Long way to go towards academic improvement

Posted 12/4/18

There’s no easy way to face the music of an unenviable situation. In Rhode Island’s case, that situation involved releasing the results of the first year of testing in the state’s schools based …

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Long way to go towards academic improvement


There’s no easy way to face the music of an unenviable situation. In Rhode Island’s case, that situation involved releasing the results of the first year of testing in the state’s schools based on the Rhode Island Comprehensive Assessment System (RICAS), a version of the MCAS test that has been the basis of measuring standards in our northern neighbor since the late ’90s.

To view these results is to come to grips with something that will be hard for some to accept. Despite being just a short drive away from their schools, there are many, many metaphorical miles between the quality of educational systems in the Ocean State and in the Commonwealth.

The tests are largely similar and based in the same standards as Massachusetts, and yet Rhode Island is scoring on average of all scores combined as many as 20 percentage points lower in math and 17 points lower in English Language Arts as Massachusetts. Rhode Island, if combined into one large “district,” would fall into the lower 10th percent of the Massachusetts system – which would put it on the verge of being taken over by the state for its lack of efficacy.

Swallowing such facts will never be pleasant, but like a sick child gagging down a repugnant spoonful of menthol-flavored cough medicine, it must be done for the good of our kids.

Accepting this reality means that we can no longer project a false one to ourselves, and can no longer accept lines from elected officials that we are merely steps away – the right person in charge, the right set of regulations, the right test, etc. – from being on par with Massachusetts. These test results confirm one thing without question. Only a slow commitment throughout many years will allow us to build towards a future where we see educational proficiency rise to levels that are acceptable.

It is not acceptable for only one in four students statewide to be proficient at math. It is not acceptable for only one in three students to be efficient in knowing how to analyze works of literature and produce written copy that demonstrates a sufficient knowledge of grammar and structure. The lack of these two skills will be a detriment to a young person for the remainder of their life.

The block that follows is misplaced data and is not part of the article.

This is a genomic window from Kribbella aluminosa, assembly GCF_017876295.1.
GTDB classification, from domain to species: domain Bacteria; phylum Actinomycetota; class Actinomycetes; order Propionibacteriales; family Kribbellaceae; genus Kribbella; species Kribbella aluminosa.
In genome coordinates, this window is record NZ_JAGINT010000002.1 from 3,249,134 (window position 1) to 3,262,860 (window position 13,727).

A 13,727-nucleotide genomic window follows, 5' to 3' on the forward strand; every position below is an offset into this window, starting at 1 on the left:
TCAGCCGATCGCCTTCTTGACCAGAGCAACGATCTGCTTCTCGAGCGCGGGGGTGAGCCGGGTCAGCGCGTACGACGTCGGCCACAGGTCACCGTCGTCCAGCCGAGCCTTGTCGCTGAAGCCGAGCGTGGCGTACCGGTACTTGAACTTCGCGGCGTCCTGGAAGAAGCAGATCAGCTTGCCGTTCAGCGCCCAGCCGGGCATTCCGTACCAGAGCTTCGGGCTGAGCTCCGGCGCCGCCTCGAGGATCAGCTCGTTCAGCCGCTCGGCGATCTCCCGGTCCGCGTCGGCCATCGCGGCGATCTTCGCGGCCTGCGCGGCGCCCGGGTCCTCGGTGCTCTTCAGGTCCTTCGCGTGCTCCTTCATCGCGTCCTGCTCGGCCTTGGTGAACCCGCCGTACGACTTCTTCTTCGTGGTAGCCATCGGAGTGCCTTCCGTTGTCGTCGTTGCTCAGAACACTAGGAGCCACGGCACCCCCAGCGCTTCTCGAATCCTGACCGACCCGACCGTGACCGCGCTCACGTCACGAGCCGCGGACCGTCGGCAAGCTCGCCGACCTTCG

Now that the bar has been established, we also know where the bar needs to go. In regards to this reality, we give credit to RIDE commissioner Ken Wagner for emphasizing the need to get all parties on the same page regarding how we measure academic success of our state’s educational strategies and the individual efficacy of our districts – and the need to actually stick with this testing metric.

Consistency is perhaps the single most important factor that has allowed Massachusetts to become such an educational powerhouse in the country. They consistently have had governors and legislators that understood the importance of funding education. They had a longtime chairman of their education board – the late Mitchell Chester – who understood both the importance of exploring changes for the good of the state and hearing out the voices of those who had concerns about such proposed changes.

Rhode Island has had anything but consistency, and standardized tests are simply one example of that fact. Wagner succeeded a commissioner who, in the eyes of some, tried to implement too much change, too fast in the state, ultimately resulting in her departure to less turbulent waters. Wagner has demonstrated a calm ability to examine the educational reality for what it is in Rhode Island, and push for common sense reforms that should generate results, as long as we seriously commit to such reforms.

Some have criticized the state for failing to enact certain policies that Massachusetts has long since implemented in their system – such as passing the standardized test being a requirement for graduating. We would argue that, unless there is some proven metric that shows this requirement helped Massachusetts attain high results in a short period of time, implementing such a policy might do more harm than good.

Rhode Island is into the first year of the RICAS. The test is more difficult than students saw on the PARCC, or on the NECAP or other tests of the past. Students, teachers and administrators need time adjusting to how to best prepare for this assessment, and to hinge graduation on any standardized test, let alone a brand new one, certainly warrants ample discussion prior to being enacted.

The reason we’re inclined to give Wagner the benefit of the doubt when it comes to rising the standards and, in doing so, rising our achievement, is because he has taken the steps to accurately assess just how behind we are, and how far we have to go. He has also not taken that reality as his cue to flee the state – in fact he is trying to draw us a road map and appears poised to see through his initiatives to whatever end they lead.

He has quite a journey to make, however, as the numbers also outline a far more sinister problem regarding lesser economic opportunity translating to lower test scores. In some cases, districts in suburban Rhode Island communities score 30 percent higher than urban communities. This is symptomatic of a problem much bigger than test scores.

As our children’s future hinge on their ability to receive a good education prior to adulthood, we truly hope Wagner earns a passing grade in the years to come.


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